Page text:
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TUCoPS :: Phreaking Technical System Info :: mabell1.dox

How Ma Bell Works 1

Disclaimer Notice:

This file is presented as an  INFORMATIONAL file only.
Do not try any of the things mentioned in the text file
as some of them are illegal to do. The bbs operator take
NO responsibilty.
                        How Ma Bell Works

    In  this  article,  I  will first describe  the  termination, 
wiring,  and  terminal  hardware most commonly used in  the  Bell 
system, and I will include section on methods of using them.

                          LOCAL NETWORK

     The   local   telephone   network   between   the    central 
office/exchange  and  the  telephone subscribers can  be  briefly 
described as follows:

     From  the  central office (or local exchange) of  a  certain 
prefix(es), underground area trunks go to each area that has that 
prefix  (Usually  more than one prefix per area.)  At  every  few 
streets or tract areas, the underground cables surface. They then 
go to the telephone pole (or back underground,  depending on  the 
area)  and  then  to the subsribers house (or in the case  of  an 
apartment building or mutliline business,  to a splitter or  dis-
tribution box/panel). 

Now  that  we have the basics,  I'll try and go in-depth  on  the 

                       UNDERGROUND CABLES

     These  are sometimes inter-office trunks,  but usually in  a 
residential  area they are trunk lines that go to bridging  heads 
or  distribution  cases.  The cables are about 2-3  inches  thick 
(varies),  and  are  either  in  a metal  or  pvc-type  pipe  (or 
similiar).  Rarely (maybe not in some remote rural areas) are the 
cables  just 'alone' in the ground.   Instead they are usually in 
an  underground cement tunnel (resembles a small sewer or  storm-
drain.)   The manholes are >heavy< and will say 'Bell system'  on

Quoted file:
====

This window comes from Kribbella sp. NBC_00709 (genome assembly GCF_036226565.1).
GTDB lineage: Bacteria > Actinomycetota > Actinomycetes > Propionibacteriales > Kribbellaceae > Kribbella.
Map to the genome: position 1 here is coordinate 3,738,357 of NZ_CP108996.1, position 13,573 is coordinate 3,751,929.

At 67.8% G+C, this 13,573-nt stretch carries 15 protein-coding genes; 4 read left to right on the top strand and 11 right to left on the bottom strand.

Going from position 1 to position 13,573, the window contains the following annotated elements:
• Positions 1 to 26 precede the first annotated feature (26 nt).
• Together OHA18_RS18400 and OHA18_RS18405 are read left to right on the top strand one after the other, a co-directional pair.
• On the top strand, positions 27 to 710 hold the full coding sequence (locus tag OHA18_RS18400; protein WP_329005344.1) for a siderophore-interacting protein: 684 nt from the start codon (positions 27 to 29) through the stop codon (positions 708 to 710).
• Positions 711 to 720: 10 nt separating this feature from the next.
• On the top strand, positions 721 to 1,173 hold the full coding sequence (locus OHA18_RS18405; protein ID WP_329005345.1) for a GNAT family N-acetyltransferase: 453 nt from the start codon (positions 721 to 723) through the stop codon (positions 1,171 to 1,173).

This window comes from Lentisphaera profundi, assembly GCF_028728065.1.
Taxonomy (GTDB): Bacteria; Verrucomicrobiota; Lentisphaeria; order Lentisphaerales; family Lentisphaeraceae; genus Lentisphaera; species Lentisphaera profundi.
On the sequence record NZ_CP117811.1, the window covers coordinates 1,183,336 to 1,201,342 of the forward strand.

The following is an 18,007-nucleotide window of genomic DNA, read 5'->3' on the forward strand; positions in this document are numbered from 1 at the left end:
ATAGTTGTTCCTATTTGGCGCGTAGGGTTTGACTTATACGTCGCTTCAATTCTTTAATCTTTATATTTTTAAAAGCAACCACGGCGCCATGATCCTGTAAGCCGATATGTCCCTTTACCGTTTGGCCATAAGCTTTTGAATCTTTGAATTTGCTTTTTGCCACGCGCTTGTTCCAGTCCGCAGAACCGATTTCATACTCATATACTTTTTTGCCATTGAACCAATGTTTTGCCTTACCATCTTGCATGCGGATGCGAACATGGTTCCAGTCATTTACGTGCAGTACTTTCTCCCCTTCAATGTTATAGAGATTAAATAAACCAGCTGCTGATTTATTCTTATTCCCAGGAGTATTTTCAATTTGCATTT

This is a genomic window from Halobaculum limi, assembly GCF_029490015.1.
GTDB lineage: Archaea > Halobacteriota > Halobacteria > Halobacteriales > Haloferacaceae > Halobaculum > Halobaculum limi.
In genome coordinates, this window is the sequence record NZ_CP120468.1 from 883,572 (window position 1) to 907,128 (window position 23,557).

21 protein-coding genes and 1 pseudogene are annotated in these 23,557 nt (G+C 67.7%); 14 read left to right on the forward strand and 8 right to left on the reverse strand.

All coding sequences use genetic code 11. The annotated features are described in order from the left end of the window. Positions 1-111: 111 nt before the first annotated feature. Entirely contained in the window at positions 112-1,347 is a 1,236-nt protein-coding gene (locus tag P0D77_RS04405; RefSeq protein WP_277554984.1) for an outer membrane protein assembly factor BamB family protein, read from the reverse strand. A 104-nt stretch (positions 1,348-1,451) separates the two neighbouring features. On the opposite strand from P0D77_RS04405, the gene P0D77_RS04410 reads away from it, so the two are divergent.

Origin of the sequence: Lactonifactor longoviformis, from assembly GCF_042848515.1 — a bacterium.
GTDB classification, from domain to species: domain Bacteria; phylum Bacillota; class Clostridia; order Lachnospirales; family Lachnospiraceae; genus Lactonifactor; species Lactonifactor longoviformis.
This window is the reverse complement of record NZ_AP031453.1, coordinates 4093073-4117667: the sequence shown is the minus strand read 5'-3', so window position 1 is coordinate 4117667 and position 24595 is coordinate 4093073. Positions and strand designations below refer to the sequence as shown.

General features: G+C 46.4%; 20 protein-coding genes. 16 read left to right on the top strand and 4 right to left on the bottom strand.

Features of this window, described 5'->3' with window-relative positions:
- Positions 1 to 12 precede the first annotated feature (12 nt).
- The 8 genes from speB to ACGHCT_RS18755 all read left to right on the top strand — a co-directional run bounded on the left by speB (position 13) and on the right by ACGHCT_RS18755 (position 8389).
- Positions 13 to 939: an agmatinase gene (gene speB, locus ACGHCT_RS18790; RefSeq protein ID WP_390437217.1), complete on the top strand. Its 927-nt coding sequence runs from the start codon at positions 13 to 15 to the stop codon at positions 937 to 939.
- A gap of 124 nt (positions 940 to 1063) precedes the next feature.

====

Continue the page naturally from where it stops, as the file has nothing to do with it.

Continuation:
them.  they can be opened with a 1/2 inch wide crowbar (Hookside) 
inserted  in the top rectangular hole.  There are ladder rungs to
help you climb down.  You will see  the cable  pipes on the wall,
with the blue and white striped one being  the inter-office trunk
(at  least  in my  area).  The others  are local  lines,  and are
usually marked or color  coded.  There is almost  always a posted
color code  chart on the  wall, not to mention  Telco manuals de-
scribing the cables and terminals, so I need not get into detail.
Also, there is usually  some kind  of  test equipment,  and often
Bell test sets are  left  in there.

                         BRIDGING HEADS

     The  innocent-looking  grayish-green boxes.   These  can  be 
either trunk bridges or bridging for residences.  The major trunk 
bridging  heads  are usually larger,  and they have the  'Western 
Electric' logo at the bottom,  whereas the normal bridging  heads 
(which  may  be different in some areas-depending on the  company 
you are served by.  GTE B.H.'s look slightly different.  Also, do 
not  be  fooled by sprinkler boxes!)  They can be found  in  just 
about every city.

     To open a bridging head: if it is locked (and you're feeling 
destructive),  put a hammer or crowbar (the same one you used  on 
the  manhole) in the slot above the top hinge of the right  door.  
Pull hard, and the door will rip off. Very effective! If it isn't
locked (as usual),  take a 7/8 inch hex socket and with it,  turn
the bolt  about 1/8 of a turn  to the  right  (you  should hear a
spring release inside). Holding the bolt, turn the handle all the
way to the left and pull out.